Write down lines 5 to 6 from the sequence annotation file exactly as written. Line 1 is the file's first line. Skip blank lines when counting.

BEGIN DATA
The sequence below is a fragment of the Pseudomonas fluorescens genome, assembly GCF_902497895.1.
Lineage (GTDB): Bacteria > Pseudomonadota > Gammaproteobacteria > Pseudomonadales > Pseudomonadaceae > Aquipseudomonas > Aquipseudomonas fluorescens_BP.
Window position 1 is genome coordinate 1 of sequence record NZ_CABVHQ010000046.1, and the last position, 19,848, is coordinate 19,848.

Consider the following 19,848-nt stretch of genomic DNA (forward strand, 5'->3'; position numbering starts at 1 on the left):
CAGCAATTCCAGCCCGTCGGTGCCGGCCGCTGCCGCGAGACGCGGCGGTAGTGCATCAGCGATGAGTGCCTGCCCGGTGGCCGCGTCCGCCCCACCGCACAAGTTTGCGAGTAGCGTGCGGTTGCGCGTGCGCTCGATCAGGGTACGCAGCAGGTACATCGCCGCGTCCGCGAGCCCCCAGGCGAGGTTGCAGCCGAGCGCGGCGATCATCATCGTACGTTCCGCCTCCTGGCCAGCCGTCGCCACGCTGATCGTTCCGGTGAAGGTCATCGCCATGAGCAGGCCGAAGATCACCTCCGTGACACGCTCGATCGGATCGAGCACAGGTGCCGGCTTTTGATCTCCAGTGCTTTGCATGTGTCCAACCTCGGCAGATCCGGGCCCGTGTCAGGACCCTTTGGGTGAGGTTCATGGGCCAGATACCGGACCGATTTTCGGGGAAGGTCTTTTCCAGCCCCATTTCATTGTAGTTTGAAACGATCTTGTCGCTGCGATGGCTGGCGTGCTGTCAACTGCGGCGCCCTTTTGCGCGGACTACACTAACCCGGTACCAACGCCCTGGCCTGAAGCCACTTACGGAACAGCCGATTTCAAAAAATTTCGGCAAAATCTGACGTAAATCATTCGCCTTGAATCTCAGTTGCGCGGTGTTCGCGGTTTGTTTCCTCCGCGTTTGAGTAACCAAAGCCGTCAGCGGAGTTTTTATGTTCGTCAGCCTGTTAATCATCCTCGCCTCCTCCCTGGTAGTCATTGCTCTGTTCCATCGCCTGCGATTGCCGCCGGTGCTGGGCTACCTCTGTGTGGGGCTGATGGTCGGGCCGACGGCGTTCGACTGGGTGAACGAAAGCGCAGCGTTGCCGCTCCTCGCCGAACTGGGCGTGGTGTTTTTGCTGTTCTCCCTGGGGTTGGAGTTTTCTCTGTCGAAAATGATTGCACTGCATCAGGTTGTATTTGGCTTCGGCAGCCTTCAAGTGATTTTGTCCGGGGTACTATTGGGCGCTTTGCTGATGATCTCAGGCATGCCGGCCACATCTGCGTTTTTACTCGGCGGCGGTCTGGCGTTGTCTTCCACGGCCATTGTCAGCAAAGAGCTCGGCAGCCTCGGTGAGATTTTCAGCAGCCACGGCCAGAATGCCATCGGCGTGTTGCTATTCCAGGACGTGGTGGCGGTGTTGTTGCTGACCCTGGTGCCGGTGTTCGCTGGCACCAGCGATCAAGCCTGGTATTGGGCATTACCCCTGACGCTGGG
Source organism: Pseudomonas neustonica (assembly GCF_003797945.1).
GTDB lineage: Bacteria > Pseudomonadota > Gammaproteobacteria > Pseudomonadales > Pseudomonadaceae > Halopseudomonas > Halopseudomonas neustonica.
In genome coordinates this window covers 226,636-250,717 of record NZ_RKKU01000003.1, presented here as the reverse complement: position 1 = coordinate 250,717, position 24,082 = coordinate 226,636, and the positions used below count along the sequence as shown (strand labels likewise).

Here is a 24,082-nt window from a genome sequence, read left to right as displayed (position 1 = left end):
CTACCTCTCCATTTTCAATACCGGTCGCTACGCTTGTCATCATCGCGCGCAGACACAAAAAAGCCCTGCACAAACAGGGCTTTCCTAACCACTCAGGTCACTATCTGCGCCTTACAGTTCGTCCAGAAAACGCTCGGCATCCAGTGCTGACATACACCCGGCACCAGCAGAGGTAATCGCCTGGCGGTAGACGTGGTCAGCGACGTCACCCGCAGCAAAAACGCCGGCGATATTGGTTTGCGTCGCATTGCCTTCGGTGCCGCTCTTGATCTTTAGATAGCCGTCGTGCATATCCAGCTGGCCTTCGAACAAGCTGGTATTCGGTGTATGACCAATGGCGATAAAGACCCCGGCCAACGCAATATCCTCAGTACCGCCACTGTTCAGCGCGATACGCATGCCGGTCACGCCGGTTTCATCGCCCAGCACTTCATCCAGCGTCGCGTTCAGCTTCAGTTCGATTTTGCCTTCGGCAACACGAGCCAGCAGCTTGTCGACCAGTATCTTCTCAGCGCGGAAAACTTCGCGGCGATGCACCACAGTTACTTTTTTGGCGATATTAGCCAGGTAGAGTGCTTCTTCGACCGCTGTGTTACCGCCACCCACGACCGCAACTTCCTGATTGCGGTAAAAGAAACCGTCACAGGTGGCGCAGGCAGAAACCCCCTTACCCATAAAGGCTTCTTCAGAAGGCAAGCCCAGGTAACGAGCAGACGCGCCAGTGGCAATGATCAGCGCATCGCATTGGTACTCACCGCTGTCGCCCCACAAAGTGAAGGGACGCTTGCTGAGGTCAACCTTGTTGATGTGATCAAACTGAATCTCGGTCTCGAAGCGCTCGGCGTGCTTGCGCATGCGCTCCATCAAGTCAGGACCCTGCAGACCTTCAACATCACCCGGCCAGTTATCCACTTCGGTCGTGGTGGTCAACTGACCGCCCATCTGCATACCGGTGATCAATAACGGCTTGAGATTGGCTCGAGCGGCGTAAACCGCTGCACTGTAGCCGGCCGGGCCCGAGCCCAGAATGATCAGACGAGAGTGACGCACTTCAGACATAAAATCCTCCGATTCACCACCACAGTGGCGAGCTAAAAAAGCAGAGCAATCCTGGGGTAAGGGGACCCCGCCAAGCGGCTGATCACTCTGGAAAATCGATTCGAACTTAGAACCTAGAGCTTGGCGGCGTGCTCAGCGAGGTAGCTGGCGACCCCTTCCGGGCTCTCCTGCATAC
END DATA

CAGCAATTCCAGCCCGTCGGTGCCGGCCGCTGCCGCGAGACGCGGCGGTAGTGCATCAGCGATGAGTGCCTGCCCGGTGGCCGCGTCCGCCCCACCGCACAAGTTTGCGAGTAGCGTGCGGTTGCGCGTGCGCTCGATCAGGGTACGCAGCAGGTACATCGCCGCGTCCGCGAGCCCCCAGGCGAGGTTGCAGCCGAGCGCGGCGATCATCATCGTACGTTCCGCCTCCTGGCCAGCCGTCGCCACGCTGATCGTTCCGGTGAAGGTCATCGCCATGAGCAGGCCGAAGATCACCTCCGTGACACGCTCGATCGGATCGAGCACAGGTGCCGGCTTTTGATCTCCAGTGCTTTGCATGTGTCCAACCTCGGCAGATCCGGGCCCGTGTCAGGACCCTTTGGGTGAGGTTCATGGGCCAGATACCGGACCGATTTTCGGGGAAGGTCTTTTCCAGCCCCATTTCATTGTAGTTTGAAACGATCTTGTCGCTGCGATGGCTGGCGTGCTGTCAACTGCGGCGCCCTTTTGCGCGGACTACACTAACCCGGTACCAACGCCCTGGCCTGAAGCCACTTACGGAACAGCCGATTTCAAAAAATTTCGGCAAAATCTGACGTAAATCATTCGCCTTGAATCTCAGTTGCGCGGTGTTCGCGGTTTGTTTCCTCCGCGTTTGAGTAACCAAAGCCGTCAGCGGAGTTTTTATGTTCGTCAGCCTGTTAATCATCCTCGCCTCCTCCCTGGTAGTCATTGCTCTGTTCCATCGCCTGCGATTGCCGCCGGTGCTGGGCTACCTCTGTGTGGGGCTGATGGTCGGGCCGACGGCGTTCGACTGGGTGAACGAAAGCGCAGCGTTGCCGCTCCTCGCCGAACTGGGCGTGGTGTTTTTGCTGTTCTCCCTGGGGTTGGAGTTTTCTCTGTCGAAAATGATTGCACTGCATCAGGTTGTATTTGGCTTCGGCAGCCTTCAAGTGATTTTGTCCGGGGTACTATTGGGCGCTTTGCTGATGATCTCAGGCATGCCGGCCACATCTGCGTTTTTACTCGGCGGCGGTCTGGCGTTGTCTTCCACGGCCATTGTCAGCAAAGAGCTCGGCAGCCTCGGTGAGATTTTCAGCAGCCACGGCCAGAATGCCATCGGCGTGTTGCTATTCCAGGACGTGGTGGCGGTGTTGTTGCTGACCCTGGTGCCGGTGTTCGCTGGCACCAGCGATCAAGCCTGGTATTGGGCATTACCCCTGACGCTGGG
Source organism: Pseudomonas neustonica (assembly GCF_003797945.1).